The Widow’s Children, Paula Fox’s eerily intense 1976 novel about a nasty family evening, begins with a scene of arming for battle. Clara Hansen, a twenty-nine-year-old single woman in New York City, is getting ready for a gathering in the hotel room of her mother, Laura Maldonada, a monstrously caustic aging Spanish beauty about to embark on a cruise to Africa with her rich, boozy second husband. Normally Clara dresses “defensively,” but tonight she chooses a silk gown, a gauntlet thrown down. Halfway through cocktails, Laura grabs the hem with her clawlike hands and her face freezes in judgment at the label, Christian Dior. Mother and daughter have battled, quietly, over clothes before. Clara’s Uncle Eugenio, absent from this demented dinner party, is a collector of rich old ladies, one of whom died in a tower suite at the old Ritz and left Clara a mysterious trunk: perfumed things from Worth, “chiffon embroidered with silver thread, sachets, a small fur wrap, unworn lingerie covered with lace.” But Laura had taken them for herself since, she tells Clara, they “would not have suited your age”—too luxurious, and too old-fashioned.
Later at dinner, looking around the restaurant, the men “so odd with their inflated haircombs, vaguely bovine, so dandified,” Clara thinks to herself there is something “insipid, hollow in all this dressing.” But she herself is costumed for an entrance in a tightly structured drama that reads like a cross between No Exit and All About Eve, compressed by the iron Aristotelian unities of time and place into a work of art so singular as to be almost beyond explication. Clara had “read the ancient Greeks during the one year she’d gone to college, and concluded that the house of Atreus was, and always had been, full of boarders like herself.” A child who “thieved her way into life” after her mother’s four abortions, abandoned to caretakers immediately after birth, Clara is an outsider in the company of her own family, a “spirit so bewildered she dared not lose track of the dullest conversation lest she miss some clue that would explain her own condition to herself.”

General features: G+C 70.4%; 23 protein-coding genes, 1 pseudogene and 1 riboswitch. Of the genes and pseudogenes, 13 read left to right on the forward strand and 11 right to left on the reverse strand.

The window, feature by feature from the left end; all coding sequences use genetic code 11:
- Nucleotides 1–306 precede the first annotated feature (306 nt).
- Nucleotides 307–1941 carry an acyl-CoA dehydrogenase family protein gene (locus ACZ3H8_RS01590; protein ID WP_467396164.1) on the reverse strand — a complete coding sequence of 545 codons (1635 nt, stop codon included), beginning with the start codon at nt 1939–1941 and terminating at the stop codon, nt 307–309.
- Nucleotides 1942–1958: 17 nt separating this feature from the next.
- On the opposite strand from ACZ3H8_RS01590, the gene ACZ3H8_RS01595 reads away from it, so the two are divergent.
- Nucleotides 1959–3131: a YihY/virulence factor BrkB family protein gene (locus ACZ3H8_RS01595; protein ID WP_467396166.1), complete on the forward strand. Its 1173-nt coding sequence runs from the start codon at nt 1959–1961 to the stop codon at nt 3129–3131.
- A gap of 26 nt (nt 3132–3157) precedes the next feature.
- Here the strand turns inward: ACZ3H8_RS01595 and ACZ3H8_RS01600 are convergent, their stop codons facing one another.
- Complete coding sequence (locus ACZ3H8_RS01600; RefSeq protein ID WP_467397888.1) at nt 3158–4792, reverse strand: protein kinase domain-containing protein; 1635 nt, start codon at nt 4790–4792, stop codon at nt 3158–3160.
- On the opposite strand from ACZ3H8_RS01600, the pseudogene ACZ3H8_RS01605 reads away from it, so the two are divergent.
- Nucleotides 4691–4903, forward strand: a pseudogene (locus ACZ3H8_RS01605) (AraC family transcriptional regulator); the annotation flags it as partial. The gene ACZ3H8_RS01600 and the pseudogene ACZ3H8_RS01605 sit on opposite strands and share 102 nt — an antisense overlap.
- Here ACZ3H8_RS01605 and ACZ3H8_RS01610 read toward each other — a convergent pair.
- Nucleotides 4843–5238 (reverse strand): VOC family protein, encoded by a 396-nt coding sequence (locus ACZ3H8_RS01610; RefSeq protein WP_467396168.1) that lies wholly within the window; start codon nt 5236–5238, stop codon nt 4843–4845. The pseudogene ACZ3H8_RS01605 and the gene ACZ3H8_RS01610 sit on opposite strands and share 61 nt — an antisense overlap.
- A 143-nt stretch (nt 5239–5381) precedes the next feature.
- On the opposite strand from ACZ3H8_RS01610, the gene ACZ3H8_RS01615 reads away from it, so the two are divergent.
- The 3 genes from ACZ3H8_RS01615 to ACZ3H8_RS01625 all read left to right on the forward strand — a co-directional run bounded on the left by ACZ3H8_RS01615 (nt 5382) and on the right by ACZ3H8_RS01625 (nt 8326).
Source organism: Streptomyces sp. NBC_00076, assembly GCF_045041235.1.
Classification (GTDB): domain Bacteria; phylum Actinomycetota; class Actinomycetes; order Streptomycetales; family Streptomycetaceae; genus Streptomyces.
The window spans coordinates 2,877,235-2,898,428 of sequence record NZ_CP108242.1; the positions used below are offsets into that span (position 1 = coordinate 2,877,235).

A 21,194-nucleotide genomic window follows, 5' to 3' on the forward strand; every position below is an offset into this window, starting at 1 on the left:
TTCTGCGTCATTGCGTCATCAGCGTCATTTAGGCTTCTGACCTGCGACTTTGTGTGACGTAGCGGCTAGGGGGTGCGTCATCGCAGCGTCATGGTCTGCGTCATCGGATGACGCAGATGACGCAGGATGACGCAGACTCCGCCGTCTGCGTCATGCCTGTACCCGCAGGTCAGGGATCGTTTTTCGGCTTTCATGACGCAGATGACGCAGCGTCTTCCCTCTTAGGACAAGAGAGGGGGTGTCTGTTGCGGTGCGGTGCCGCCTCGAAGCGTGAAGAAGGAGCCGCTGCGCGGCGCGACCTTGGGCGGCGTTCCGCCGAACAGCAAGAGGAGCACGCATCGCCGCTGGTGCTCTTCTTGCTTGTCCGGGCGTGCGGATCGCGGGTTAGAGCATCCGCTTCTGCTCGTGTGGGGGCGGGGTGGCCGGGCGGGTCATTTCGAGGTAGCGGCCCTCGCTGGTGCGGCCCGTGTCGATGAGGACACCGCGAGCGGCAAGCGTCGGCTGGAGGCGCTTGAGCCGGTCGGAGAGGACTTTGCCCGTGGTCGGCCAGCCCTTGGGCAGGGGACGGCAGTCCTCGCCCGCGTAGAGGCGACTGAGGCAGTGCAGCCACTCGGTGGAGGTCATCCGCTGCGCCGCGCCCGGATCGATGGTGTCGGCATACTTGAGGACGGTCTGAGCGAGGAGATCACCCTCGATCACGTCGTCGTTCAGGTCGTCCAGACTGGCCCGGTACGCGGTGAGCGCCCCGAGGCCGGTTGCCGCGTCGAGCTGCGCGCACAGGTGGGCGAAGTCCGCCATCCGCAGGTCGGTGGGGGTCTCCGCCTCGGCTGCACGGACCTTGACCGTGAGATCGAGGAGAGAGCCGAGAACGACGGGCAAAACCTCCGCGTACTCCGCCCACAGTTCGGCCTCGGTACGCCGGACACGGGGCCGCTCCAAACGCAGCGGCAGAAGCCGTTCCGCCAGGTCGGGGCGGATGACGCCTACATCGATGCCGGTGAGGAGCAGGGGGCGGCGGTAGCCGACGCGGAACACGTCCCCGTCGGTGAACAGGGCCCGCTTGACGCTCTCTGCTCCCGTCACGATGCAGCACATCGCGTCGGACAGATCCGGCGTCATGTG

But the conversation in a Paula Fox novel is never dull, and the scenes here, labeled mostly according to their settings (“Drinks,” “Corridor,” “Restaurant”) crackle with insult and insight that pin the characters to a wall like the blades of a knifethrower. Peter Rice, a discontented publisher with a masochistic attachment to Laura, is the evening’s other designated outsider, “a middle-aged man on a moral bender that costs him nothing.” He is the Maldonadas’ audience, but he is also, as the title of the final chapter makes clear, a messenger, assigned to spread the news that Laura has kept from the others all evening—that her elderly mother, an Iberian child bride whisked to Cuba at age sixteen, only to end up in a squalid house in Queens after the revolution of 1933, has finally died. Laura’s …
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